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Investigating Knowledge and Opinion

  • John Corcoran
  • Idris Samawi Hamid
Part of the Studies in Universal Logic book series (SUL)

Abstract

This work treats correlative concepts of knowledge and opinion, in various senses. In all senses of ‘knowledge’ and ‘opinion’, a belief known to be true is knowledge; a belief not known to be true is opinion. In this sense of ‘belief’, a belief is a proposition thought to be true—perhaps, but not necessarily, known to be true. All knowledge is truth. Some but not all opinion is truth. Every proposition known to be true is believed to be true. Some but not every proposition believed to be true is known to be true. Our focus is thus on propositional belief (“belief-that”): the combination of propositional knowledge (“knowledge-that”) and propositional opinion (“opinion-that”). Each of a person’s beliefs, whether knowledge or opinion, is the end result of a particular thought process that continued during a particular time interval and ended at a particular time with a conclusive act—a judgment that something is the case. This work is mainly about beliefs in substantive informative propositions—not empty tautologies.

We also treat objectual knowledge (knowledge of objects in the broadest sense, or “knowledge-of”), operational knowledge (abilities and skills, “knowledge-how-to”, or “know-how”), and expert knowledge (expertise). Most points made in this work have been made by previous writers, but, to the best of our knowledge, they have never before been collected into a coherent work accessible to a wide audience.

Keywords

Belief Knowledge/opinion Propositional Operational Objectual Cognition 

Mathematics Subject Classification

03B42 03A05 

Notes

Acknowledgements

We would like to thank those who have made important contributions to the dialogue leading up to this work. Robert Barnes, Leigh Duffy, John Glanville (1921–2010), Carol Gould, Forest Hansen, Peter Hare (1935–2008), Amanda Hicks, Daniel Merrill, Joaquin Miller, Hassan Masoud, Paul Moser, Mary Mulhern, Carlo Penco, Anthony Preus, José Miguel Sagüillo, Michael Scanlan, John Shook, Andrew Spear, Yevgeny Yarmolinets, Joseph Zeccardi, and John Zeis all deserve credit. Many thanks also to all who participated in the crafting of this article, especially David Brewer, Joseph Corcoran, David Hitchcock, Leonard Jacuzzo, Timothy Madigan, James McNabb, Kristo Miettinen, Frango Nabrasa, Sriram Nambiar, Daniel Novotny, Charles Pailthorp, Paul Penner, David Plache, and Roberto Torretti. David Hitchcock and Daniel Novotny deserve special thanks for alerting us to errors and obscurities in the penultimate draft; they are almost co-authors even though they disagree with some of our conclusions.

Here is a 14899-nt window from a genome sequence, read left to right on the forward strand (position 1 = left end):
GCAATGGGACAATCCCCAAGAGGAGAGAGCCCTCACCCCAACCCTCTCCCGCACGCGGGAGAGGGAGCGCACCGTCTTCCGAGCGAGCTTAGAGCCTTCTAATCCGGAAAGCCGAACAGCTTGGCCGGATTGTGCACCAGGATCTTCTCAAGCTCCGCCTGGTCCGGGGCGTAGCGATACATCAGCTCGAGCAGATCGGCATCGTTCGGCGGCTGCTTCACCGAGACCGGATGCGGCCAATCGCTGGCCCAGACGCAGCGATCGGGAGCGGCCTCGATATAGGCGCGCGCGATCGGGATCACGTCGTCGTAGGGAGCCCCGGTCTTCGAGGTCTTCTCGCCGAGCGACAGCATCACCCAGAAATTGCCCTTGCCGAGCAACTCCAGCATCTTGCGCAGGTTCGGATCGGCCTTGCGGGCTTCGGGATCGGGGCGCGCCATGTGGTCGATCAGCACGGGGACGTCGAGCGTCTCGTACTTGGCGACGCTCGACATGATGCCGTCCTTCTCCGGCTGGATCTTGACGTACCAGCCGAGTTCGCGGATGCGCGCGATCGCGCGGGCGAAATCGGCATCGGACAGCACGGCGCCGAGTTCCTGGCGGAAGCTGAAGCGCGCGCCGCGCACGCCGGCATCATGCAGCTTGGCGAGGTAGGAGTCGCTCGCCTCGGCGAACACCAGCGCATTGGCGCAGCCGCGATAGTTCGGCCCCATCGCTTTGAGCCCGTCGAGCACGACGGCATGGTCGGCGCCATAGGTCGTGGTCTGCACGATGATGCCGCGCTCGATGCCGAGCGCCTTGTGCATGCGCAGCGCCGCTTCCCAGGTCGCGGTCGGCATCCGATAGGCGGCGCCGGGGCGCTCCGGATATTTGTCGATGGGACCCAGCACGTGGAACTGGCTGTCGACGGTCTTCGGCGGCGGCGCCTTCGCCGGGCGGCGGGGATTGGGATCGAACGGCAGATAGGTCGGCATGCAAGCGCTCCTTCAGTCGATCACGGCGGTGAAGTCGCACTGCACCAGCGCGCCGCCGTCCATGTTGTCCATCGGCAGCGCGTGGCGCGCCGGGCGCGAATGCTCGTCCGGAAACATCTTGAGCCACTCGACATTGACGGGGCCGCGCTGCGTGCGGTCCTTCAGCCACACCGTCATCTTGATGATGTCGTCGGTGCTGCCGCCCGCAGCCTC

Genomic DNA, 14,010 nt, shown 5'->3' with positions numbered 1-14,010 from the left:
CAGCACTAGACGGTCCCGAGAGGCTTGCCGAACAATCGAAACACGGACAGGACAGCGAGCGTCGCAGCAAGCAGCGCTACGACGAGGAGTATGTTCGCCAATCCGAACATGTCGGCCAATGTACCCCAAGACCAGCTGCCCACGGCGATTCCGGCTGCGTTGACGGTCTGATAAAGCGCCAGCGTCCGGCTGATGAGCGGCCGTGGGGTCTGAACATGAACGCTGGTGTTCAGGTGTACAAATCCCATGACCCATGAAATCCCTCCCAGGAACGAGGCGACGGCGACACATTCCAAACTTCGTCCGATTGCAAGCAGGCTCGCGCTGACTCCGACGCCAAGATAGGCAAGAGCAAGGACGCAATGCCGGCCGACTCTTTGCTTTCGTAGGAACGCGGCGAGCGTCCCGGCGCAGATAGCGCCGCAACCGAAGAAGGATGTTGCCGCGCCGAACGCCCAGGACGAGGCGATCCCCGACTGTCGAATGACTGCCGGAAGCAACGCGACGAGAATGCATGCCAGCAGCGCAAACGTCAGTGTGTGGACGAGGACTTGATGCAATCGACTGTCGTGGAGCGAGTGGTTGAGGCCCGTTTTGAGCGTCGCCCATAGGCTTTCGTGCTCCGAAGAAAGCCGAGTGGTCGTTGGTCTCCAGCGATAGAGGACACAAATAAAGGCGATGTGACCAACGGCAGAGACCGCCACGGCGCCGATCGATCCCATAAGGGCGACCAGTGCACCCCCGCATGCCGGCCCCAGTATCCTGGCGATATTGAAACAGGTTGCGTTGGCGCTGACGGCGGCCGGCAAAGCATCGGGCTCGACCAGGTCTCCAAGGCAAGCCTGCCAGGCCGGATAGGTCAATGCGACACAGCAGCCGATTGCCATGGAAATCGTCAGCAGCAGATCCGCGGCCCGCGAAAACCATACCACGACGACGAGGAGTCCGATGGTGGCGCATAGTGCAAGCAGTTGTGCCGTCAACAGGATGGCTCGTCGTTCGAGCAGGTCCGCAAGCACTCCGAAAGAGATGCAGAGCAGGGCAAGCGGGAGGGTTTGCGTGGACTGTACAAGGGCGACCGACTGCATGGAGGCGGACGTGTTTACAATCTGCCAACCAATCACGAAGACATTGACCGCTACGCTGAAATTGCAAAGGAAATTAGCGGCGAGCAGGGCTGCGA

Many of the scholars mentioned disagree with some, many, or most of the conclusions of this work. We should also acknowledge many previous writers to whom we are indebted for most of the points made in this work. Our main contribution was to have collected their thoughts into a coherent work accessible to a wide audience. This paper is a substantial reworking of “An Essay on Knowledge and Belief” [15]. The word ‘essay’ in its title was carefully chosen: the essay has no footnotes or references and it is much shorter than this investigation. The essay was inspired by responses to early drafts of the encyclopedia article “Knowledge and Belief” [17].27

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Copyright information

© Springer International Publishing Switzerland 2015

Authors and Affiliations

  1. 1.PhilosophyUniversity at BuffaloBuffaloUSA
  2. 2.PhilosophyColorado State UniversityFort CollinsUSA

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